- Increasing the amount of acres treated and total harvest volume produced in forest restoration projects under the Northwest Forest Plan and increasing the number and footprint of aquatic and other non-thinning related restoration projects.
- Creating a framework of agreement on the type and locations of forest restoration treatments that benefit the ecosystem and provide for increased harvest levels under the Northwest Forest Plan.
- Improving treatment effectiveness and working to reduce the time and cost required to plan and prepare projects through increased efficiencies for the Forest Service.
- Creating a framework of agreement around innovative forest practices, treatments and techniques that integrate ecological, social, and economic goals, and exploring whether the Adaptive Management Area (AMA) established under the Northwest Forest Plan provides an opportunity to test these alternative approaches.
- Collaborating on specific projects, as needed, to create an environment that reduces conflict and seeks to achieve a common vision about the future of the Olympic National Forest.
- Creating a forum for addressing any problems that stand in the way of accomplishing our stated goals with the active involvement of federal elected and agency officials.
Organizations and representatives supporting the Olympic Peninsula Collaborative include:
American Forest Resource Council
Cosmo Specialty Fibers
Green Creek Wood Products
Merrill & Ring
Olympic Park Associates
Olympic Forest Coalition
Olympic Peninsula Audubon Society
Pew Charitable Trusts
Sierra Pacific Industries
Simpson Lumber Company
Wild Olympics Campaign
The Olympic Peninsula Collaborative, modeled on similar partnerships elsewhere in Washington state and around the country, is a grassroots, stakeholder driven partnership and the first of its kind to be solely devoted to building greater consensus around public lands on the Olympic Peninsula. Since early this year, Representative Kilmer has convened discussions with a wide variety of stakeholders on solutions to problems facing the Olympic National Forest including a field hearing in August in Port Angeles dealing with collaborative forest harvest agreements.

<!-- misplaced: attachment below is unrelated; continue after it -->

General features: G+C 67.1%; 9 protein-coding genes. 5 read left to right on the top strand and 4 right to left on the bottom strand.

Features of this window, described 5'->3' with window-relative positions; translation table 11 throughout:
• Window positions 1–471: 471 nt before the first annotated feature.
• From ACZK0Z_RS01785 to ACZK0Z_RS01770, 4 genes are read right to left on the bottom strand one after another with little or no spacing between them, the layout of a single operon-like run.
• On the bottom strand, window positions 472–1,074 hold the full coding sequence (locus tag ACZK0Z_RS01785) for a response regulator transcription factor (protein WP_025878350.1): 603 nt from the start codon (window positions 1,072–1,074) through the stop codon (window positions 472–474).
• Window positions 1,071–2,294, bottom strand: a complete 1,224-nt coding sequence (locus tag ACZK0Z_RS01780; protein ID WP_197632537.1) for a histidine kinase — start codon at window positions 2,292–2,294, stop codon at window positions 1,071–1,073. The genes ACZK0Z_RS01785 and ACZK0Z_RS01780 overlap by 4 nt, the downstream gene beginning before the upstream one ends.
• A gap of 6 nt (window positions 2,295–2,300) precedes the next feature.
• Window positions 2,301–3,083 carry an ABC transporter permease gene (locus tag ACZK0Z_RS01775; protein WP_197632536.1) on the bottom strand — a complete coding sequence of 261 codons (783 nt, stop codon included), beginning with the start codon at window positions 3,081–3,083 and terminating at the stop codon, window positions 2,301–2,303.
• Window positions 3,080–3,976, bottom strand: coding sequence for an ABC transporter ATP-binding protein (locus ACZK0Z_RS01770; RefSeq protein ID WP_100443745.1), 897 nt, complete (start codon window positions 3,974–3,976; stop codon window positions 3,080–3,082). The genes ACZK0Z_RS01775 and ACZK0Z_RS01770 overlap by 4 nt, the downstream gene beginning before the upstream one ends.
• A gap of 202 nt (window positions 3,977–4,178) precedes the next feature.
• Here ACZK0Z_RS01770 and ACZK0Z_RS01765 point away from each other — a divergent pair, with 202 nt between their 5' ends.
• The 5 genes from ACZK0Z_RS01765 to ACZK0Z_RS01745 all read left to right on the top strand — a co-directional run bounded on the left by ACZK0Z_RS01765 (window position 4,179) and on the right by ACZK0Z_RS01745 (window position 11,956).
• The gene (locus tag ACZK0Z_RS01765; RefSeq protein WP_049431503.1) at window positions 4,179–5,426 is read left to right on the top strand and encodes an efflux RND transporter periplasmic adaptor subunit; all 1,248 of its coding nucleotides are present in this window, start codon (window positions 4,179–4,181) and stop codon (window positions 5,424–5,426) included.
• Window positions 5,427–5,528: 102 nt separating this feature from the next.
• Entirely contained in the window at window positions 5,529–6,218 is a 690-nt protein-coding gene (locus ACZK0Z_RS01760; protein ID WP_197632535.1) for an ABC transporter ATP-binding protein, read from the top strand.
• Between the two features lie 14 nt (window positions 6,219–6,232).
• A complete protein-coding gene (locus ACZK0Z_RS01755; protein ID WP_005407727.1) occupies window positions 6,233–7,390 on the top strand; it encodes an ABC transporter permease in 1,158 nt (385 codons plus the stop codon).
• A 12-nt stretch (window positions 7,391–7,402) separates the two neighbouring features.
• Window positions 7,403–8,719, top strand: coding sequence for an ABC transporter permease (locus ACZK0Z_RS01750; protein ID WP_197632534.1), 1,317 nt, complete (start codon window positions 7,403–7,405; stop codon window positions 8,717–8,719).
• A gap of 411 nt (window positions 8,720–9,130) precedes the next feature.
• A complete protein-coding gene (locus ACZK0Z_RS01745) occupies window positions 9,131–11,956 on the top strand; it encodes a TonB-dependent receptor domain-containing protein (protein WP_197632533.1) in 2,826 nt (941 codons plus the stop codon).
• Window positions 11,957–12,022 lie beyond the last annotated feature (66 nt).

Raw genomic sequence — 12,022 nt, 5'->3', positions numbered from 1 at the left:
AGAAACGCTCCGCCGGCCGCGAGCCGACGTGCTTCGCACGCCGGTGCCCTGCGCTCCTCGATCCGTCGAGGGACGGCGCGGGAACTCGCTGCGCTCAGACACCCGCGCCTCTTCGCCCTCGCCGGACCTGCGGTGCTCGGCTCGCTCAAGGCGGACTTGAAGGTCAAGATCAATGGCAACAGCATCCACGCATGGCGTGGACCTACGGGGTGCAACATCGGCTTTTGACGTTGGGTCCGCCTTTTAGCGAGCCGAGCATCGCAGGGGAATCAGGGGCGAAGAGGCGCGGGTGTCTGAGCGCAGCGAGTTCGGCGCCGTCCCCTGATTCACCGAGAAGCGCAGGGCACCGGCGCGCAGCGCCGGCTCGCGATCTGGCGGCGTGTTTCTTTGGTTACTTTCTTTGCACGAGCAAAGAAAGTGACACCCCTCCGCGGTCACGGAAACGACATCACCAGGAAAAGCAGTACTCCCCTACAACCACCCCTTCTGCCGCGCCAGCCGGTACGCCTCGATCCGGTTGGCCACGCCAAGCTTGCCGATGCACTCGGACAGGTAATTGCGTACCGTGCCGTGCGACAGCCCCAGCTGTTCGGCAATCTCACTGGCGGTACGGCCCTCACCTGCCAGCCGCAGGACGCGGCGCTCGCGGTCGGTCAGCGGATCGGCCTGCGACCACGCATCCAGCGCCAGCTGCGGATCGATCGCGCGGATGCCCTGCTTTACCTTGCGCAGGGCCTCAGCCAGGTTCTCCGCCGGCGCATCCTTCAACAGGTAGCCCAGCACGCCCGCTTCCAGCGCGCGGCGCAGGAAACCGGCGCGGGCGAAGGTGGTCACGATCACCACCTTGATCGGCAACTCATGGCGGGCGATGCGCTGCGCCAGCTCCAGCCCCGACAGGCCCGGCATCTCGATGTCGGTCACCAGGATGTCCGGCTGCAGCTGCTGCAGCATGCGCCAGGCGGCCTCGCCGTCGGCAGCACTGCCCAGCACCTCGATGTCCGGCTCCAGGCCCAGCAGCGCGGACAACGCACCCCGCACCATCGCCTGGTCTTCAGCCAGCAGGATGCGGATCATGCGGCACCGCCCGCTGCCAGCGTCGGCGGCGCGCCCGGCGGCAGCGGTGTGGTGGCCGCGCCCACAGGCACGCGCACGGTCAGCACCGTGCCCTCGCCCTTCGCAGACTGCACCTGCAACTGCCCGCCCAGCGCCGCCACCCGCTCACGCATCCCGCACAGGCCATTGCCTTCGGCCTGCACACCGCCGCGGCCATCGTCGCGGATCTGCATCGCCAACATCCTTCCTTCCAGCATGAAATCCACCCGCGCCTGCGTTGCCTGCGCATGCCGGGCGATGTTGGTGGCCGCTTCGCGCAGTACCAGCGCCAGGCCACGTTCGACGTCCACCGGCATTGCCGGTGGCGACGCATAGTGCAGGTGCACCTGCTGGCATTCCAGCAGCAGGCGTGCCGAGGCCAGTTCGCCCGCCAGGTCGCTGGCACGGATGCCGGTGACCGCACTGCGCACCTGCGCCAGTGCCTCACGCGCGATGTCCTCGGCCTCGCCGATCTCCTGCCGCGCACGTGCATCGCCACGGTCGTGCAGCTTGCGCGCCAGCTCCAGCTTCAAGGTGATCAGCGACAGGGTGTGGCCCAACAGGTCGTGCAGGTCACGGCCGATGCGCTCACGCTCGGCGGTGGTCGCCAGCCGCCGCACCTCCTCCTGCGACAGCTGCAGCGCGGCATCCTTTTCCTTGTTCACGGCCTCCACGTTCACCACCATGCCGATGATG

“I have always said that we don’t have to choose between economic development and environmental protection. This is the beginning of a long-term partnership that I hope will help prove that’s true,” said Representative Derek Kilmer. “The Olympic Peninsula Collaborative will show we can build consensus and can bring folks together to simultaneously create a more environmentally healthy forest, provide for increased, sustainable timber harvests on the Olympic National Forest, and provide economic benefits to timber communities on the Peninsula.”
“We thank Congressman Kilmer for bringing all parties to the table to focus on areas where we agree rather than disagree.” said Olympic Forest Coalition President Connie Gallant and Olympic Park Associates Vice President Tim McNulty in a joint statement. “This collaborative process will improve habitat conditions in the forests and streams on the Olympic Peninsula for a range of species. Currently, there are thousands of acres of dense and structurally simple forest on the ONF that provide poor habitat. Increasing the amount of carefully designed, habitat restoration thinning treatments in these types of forests will improve diversity and encourage the development of more complex, older forest conditions. Combining thinning with holistic watershed restoration projects will improve water quality and fish & wildlife habitat. OFCO and OPA will be helping to craft and monitor these projects to ensure they follow the best available science and the Northwest Forest Plan.”
“The current approach to managing the Olympic National Forest is not meeting the economic, social, and ecological needs of the forest or communities on the Peninsula. Common sense solutions to create jobs through increased active, sustainable timber management on the Olympic National Forest is urgently needed to address chronic local unemployment and poverty rates that are among the highest in the state and nearly double those of the Seattle area,” said Matt Comisky, Washington Manager of the American Forest Resource Council. “The volume of timber currently harvested from the Olympic National Forest is less than 10 percent of historic levels, only 13 percent of the volume of timber that dies each year, and a mere 3 percent of the annual forest growth. Our industry looks forward to working with Congressman Kilmer and other partners to promote more balanced, innovative approaches to timber management that provide a sustainable future for our industry and the local communities as part of continued discussions about the future of the Olympic National Forest.”